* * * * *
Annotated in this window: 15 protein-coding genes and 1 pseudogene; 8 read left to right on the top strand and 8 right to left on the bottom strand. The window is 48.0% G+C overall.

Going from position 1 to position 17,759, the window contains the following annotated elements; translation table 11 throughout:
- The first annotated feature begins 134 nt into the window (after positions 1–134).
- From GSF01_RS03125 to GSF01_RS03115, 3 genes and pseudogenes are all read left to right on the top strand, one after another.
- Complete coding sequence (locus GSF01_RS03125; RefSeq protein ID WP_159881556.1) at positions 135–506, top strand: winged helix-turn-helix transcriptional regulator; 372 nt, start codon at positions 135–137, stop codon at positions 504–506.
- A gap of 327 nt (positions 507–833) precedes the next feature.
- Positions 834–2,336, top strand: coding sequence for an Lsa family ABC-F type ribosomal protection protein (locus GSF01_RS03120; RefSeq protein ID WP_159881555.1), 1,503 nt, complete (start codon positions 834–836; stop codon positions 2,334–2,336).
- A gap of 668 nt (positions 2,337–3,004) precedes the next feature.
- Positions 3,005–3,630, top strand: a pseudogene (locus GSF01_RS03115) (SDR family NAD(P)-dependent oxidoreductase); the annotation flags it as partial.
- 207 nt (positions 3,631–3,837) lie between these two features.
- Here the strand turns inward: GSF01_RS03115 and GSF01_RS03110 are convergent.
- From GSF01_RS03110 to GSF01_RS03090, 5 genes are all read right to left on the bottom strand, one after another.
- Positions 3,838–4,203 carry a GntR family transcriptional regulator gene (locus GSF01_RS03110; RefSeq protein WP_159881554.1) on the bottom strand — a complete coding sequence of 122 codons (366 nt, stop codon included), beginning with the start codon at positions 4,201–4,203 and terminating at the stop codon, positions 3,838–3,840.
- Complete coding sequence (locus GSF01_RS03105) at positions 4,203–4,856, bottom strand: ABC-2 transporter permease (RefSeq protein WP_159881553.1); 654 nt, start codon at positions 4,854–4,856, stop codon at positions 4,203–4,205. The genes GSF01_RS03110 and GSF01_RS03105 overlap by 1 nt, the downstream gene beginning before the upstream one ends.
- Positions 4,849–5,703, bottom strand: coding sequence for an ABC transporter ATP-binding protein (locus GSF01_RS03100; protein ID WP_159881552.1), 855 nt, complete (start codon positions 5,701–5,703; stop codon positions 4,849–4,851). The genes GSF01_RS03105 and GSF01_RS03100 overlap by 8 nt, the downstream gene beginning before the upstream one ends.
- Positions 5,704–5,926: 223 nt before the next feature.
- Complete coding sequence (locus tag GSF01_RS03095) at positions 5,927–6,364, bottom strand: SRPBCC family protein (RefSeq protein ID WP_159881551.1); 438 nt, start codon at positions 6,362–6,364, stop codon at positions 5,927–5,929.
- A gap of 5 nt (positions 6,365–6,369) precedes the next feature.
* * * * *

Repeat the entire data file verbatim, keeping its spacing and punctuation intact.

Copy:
Annotated in this window: 15 protein-coding genes and 1 pseudogene; 8 read left to right on the top strand and 8 right to left on the bottom strand. The window is 48.0% G+C overall.

Going from position 1 to position 17,759, the window contains the following annotated elements; translation table 11 throughout:
- The first annotated feature begins 134 nt into the window (after positions 1–134).
- From GSF01_RS03125 to GSF01_RS03115, 3 genes and pseudogenes are all read left to right on the top strand, one after another.
- Complete coding sequence (locus GSF01_RS03125; RefSeq protein ID WP_159881556.1) at positions 135–506, top strand: winged helix-turn-helix transcriptional regulator; 372 nt, start codon at positions 135–137, stop codon at positions 504–506.
- A gap of 327 nt (positions 507–833) precedes the next feature.
- Positions 834–2,336, top strand: coding sequence for an Lsa family ABC-F type ribosomal protection protein (locus GSF01_RS03120; RefSeq protein ID WP_159881555.1), 1,503 nt, complete (start codon positions 834–836; stop codon positions 2,334–2,336).
- A gap of 668 nt (positions 2,337–3,004) precedes the next feature.
- Positions 3,005–3,630, top strand: a pseudogene (locus GSF01_RS03115) (SDR family NAD(P)-dependent oxidoreductase); the annotation flags it as partial.
- 207 nt (positions 3,631–3,837) lie between these two features.
- Here the strand turns inward: GSF01_RS03115 and GSF01_RS03110 are convergent.
- From GSF01_RS03110 to GSF01_RS03090, 5 genes are all read right to left on the bottom strand, one after another.
- Positions 3,838–4,203 carry a GntR family transcriptional regulator gene (locus GSF01_RS03110; RefSeq protein WP_159881554.1) on the bottom strand — a complete coding sequence of 122 codons (366 nt, stop codon included), beginning with the start codon at positions 4,201–4,203 and terminating at the stop codon, positions 3,838–3,840.
- Complete coding sequence (locus GSF01_RS03105) at positions 4,203–4,856, bottom strand: ABC-2 transporter permease (RefSeq protein WP_159881553.1); 654 nt, start codon at positions 4,854–4,856, stop codon at positions 4,203–4,205. The genes GSF01_RS03110 and GSF01_RS03105 overlap by 1 nt, the downstream gene beginning before the upstream one ends.
- Positions 4,849–5,703, bottom strand: coding sequence for an ABC transporter ATP-binding protein (locus GSF01_RS03100; protein ID WP_159881552.1), 855 nt, complete (start codon positions 5,701–5,703; stop codon positions 4,849–4,851). The genes GSF01_RS03105 and GSF01_RS03100 overlap by 8 nt, the downstream gene beginning before the upstream one ends.
- Positions 5,704–5,926: 223 nt before the next feature.
- Complete coding sequence (locus tag GSF01_RS03095) at positions 5,927–6,364, bottom strand: SRPBCC family protein (RefSeq protein ID WP_159881551.1); 438 nt, start codon at positions 6,362–6,364, stop codon at positions 5,927–5,929.
- A gap of 5 nt (positions 6,365–6,369) precedes the next feature.